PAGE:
Scenario 2 is analyzed by Gillian Tett, whose analysis—which comes in a commentary on a successful 100-year bond offering by Argentina— more closely takes on Minskyan lines—keying on questions about market faith in creditworthiness for bonds where that is a key valuation issue, as well as possible changes in the central banks’ policy. Tett’s thoughts are in accord with a recent IMF financial stability report. https://www.ft.com/content/0c73b8f4-5670-11e7-9fed-c19e2700005f
My thoughts: central banks generate too much instability if they have sole responsibility for stabilizing the business cycle. Also, high-risk bonds remain fragile independent of much-followed central-bank moves.

1) Up-and-down movements are very risky in any season; one should not underestimate a central banks’ role in preventing financial crashes and stabilizing interest rates themselves by merely keeping rates stable. Countercyclical monetary policy itself should be kept within narrower bounds than most economists believe. (Hyman Minsky emphasized this different central bank role in in the last section of a 1957 academic paper archived as an e-document at the Levy Institute.)
2) we appear to be farther from full employment than the “hawkish” macro position would have it, as shown in this EPI chart of the employment-population ratio from this recent post.

3) To some extent, the central bank should target employment rates in competitor economies; if trade is permitted, slackness in labor markets is also relevant when it is located in other countries. Examples of relevant slackness include recessionary Brazil–and most of industrialized Europe, where unemployment used to stay below an upper bound of 2 to 4 percent almost as a matter of course!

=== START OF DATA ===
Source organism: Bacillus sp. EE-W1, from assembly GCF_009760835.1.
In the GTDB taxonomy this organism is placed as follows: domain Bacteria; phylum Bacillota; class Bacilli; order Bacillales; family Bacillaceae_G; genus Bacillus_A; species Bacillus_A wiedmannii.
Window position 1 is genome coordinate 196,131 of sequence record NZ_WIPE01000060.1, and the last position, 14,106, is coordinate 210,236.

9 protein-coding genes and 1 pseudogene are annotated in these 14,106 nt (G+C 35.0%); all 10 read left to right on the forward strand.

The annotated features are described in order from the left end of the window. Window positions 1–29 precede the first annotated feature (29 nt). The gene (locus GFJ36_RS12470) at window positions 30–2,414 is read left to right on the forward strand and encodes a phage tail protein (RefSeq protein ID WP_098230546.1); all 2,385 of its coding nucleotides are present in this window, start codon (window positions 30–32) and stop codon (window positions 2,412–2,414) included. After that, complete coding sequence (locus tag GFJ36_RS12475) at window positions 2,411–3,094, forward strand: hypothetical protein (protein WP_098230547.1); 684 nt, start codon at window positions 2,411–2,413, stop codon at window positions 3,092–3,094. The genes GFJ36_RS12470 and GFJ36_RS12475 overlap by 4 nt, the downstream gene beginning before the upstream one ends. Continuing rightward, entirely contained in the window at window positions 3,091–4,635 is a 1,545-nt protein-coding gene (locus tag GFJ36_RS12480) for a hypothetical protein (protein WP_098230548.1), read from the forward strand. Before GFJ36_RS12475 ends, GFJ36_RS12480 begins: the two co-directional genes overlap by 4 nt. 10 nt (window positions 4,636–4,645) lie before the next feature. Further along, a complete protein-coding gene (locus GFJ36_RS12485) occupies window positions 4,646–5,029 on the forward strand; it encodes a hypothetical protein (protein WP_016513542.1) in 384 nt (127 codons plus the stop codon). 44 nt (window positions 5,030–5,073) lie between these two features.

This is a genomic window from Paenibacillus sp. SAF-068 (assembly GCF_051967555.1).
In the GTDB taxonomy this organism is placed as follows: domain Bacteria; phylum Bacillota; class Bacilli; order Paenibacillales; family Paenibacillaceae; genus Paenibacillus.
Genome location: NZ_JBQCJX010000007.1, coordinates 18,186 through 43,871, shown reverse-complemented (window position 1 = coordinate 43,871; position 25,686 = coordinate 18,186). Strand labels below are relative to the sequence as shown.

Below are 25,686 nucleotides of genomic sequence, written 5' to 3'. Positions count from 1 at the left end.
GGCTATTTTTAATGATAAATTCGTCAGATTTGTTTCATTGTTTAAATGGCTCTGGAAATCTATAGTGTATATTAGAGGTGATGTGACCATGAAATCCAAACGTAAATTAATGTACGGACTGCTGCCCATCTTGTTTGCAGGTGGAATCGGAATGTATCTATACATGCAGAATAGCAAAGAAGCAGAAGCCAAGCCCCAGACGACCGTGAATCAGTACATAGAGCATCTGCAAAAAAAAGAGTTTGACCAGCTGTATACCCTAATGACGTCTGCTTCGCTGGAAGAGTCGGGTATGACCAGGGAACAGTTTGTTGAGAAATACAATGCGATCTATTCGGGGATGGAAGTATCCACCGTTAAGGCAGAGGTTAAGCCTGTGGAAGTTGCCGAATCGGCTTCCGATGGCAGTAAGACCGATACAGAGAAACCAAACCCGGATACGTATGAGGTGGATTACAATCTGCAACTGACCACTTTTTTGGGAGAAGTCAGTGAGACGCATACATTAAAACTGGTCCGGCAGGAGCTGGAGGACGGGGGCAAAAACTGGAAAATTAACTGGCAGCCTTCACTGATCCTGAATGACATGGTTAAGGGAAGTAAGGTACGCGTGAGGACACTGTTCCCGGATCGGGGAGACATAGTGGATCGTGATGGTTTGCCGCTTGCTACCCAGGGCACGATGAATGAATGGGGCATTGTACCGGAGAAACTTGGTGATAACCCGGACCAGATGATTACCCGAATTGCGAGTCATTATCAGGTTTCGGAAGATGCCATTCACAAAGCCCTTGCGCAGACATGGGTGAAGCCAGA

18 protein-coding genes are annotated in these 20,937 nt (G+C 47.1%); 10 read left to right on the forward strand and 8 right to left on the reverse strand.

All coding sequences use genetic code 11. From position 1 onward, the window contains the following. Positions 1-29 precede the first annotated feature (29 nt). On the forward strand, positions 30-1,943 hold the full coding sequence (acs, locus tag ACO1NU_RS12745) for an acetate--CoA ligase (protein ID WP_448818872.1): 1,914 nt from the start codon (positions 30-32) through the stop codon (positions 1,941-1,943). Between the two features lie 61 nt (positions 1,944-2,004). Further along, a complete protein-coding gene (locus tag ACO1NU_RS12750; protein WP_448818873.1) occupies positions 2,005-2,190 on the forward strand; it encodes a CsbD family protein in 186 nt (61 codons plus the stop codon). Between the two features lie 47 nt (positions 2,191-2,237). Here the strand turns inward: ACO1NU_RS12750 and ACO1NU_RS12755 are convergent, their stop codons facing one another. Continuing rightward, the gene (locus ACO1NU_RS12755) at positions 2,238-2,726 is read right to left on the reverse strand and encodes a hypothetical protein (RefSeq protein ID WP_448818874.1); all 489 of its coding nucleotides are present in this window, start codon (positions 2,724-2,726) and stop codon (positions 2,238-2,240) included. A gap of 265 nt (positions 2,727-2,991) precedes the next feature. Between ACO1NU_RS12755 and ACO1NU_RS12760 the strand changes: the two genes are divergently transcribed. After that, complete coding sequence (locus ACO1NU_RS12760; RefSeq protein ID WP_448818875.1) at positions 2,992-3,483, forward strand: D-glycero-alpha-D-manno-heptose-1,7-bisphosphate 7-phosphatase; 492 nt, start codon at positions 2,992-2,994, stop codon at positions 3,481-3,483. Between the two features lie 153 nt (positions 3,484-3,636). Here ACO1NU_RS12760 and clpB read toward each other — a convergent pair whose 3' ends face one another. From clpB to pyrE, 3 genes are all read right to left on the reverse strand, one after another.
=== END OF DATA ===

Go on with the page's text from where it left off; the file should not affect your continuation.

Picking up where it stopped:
4) Fiscal tools are relevant as countercyclical weapons, partly in light of need over the long term to have more normal rates of return on bonds. So are broad exchange rates. If policy is to be kept steady on average, these could be loosened to allow interest-rate normalization, as argued in the case of fiscal policy even for example by neoclassical economist Justin Wolfers in the New York Times.
5) Fiscal loosening need not have a net cost if it improves efficiency—why not health care for all? And the tax code is capable of being made more rational as well as much fairer to, say, the bottom 90 percent.

The Financial Times perceptively notes the importance of growth in demand to get corporations to invest instead of engaging in what is being described essentially as paper entrepreneurialism. Employment data for May show the press surprised to some extent at the large amount of remaining slackness in the labor market.

The dovish upshot is that policy should be loosened rather than tightened and  that the policymakers do not face insurmountable dilemmas involving costs entailed by any move  in that direction. Moreover, interest-rate policy shouldl not be counted on–as in the New Keynesian analysis–to bear the entire burden.